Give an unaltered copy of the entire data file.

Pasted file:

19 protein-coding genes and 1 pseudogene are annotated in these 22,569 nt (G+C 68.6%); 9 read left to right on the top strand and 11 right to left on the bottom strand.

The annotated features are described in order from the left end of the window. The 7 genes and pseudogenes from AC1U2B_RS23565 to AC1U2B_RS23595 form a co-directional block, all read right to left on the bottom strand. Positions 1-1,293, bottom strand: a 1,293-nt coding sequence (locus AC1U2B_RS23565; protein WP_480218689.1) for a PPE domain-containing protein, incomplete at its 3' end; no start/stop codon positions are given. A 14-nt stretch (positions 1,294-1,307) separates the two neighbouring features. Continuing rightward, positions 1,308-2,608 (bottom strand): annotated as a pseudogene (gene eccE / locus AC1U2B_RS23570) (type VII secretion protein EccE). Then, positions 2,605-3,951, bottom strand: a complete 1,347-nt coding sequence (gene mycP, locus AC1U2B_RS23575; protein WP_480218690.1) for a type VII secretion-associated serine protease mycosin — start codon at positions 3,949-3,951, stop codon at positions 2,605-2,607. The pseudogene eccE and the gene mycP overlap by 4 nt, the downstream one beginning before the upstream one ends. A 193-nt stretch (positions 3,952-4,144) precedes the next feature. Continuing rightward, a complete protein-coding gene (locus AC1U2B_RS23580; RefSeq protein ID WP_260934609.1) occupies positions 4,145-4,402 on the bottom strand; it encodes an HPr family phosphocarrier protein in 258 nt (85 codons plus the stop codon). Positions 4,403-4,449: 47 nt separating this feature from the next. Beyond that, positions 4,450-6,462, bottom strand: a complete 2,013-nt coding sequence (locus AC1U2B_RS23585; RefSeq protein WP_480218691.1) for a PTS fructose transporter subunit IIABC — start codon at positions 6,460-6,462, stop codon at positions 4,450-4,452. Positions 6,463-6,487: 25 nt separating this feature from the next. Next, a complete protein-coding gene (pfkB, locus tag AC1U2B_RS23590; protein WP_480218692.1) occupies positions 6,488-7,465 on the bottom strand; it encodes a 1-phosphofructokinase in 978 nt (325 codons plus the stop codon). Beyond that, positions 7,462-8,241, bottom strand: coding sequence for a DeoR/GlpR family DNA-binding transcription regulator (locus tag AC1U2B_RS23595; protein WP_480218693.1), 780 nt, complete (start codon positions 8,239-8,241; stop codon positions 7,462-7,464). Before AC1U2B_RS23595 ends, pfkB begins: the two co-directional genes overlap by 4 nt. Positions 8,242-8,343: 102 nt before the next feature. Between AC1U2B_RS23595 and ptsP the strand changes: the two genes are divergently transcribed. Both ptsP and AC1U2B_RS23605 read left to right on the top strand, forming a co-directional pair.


19 protein-coding genes and 1 pseudogene are annotated in these 22,569 nt (G+C 68.6%); 9 read left to right on the top strand and 11 right to left on the bottom strand.

The annotated features are described in order from the left end of the window. The 7 genes and pseudogenes from AC1U2B_RS23565 to AC1U2B_RS23595 form a co-directional block, all read right to left on the bottom strand. Positions 1-1,293, bottom strand: a 1,293-nt coding sequence (locus AC1U2B_RS23565; protein WP_480218689.1) for a PPE domain-containing protein, incomplete at its 3' end; no start/stop codon positions are given. A 14-nt stretch (positions 1,294-1,307) separates the two neighbouring features. Continuing rightward, positions 1,308-2,608 (bottom strand): annotated as a pseudogene (gene eccE / locus AC1U2B_RS23570) (type VII secretion protein EccE). Then, positions 2,605-3,951, bottom strand: a complete 1,347-nt coding sequence (gene mycP, locus AC1U2B_RS23575; protein WP_480218690.1) for a type VII secretion-associated serine protease mycosin — start codon at positions 3,949-3,951, stop codon at positions 2,605-2,607. The pseudogene eccE and the gene mycP overlap by 4 nt, the downstream one beginning before the upstream one ends. A 193-nt stretch (positions 3,952-4,144) precedes the next feature. Continuing rightward, a complete protein-coding gene (locus AC1U2B_RS23580; RefSeq protein ID WP_260934609.1) occupies positions 4,145-4,402 on the bottom strand; it encodes an HPr family phosphocarrier protein in 258 nt (85 codons plus the stop codon). Positions 4,403-4,449: 47 nt separating this feature from the next. Beyond that, positions 4,450-6,462, bottom strand: a complete 2,013-nt coding sequence (locus AC1U2B_RS23585; RefSeq protein WP_480218691.1) for a PTS fructose transporter subunit IIABC — start codon at positions 6,460-6,462, stop codon at positions 4,450-4,452. Positions 6,463-6,487: 25 nt separating this feature from the next. Next, a complete protein-coding gene (pfkB, locus tag AC1U2B_RS23590; protein WP_480218692.1) occupies positions 6,488-7,465 on the bottom strand; it encodes a 1-phosphofructokinase in 978 nt (325 codons plus the stop codon). Beyond that, positions 7,462-8,241, bottom strand: coding sequence for a DeoR/GlpR family DNA-binding transcription regulator (locus tag AC1U2B_RS23595; protein WP_480218693.1), 780 nt, complete (start codon positions 8,239-8,241; stop codon positions 7,462-7,464). Before AC1U2B_RS23595 ends, pfkB begins: the two co-directional genes overlap by 4 nt. Positions 8,242-8,343: 102 nt before the next feature. Between AC1U2B_RS23595 and ptsP the strand changes: the two genes are divergently transcribed. Both ptsP and AC1U2B_RS23605 read left to right on the top strand, forming a co-directional pair.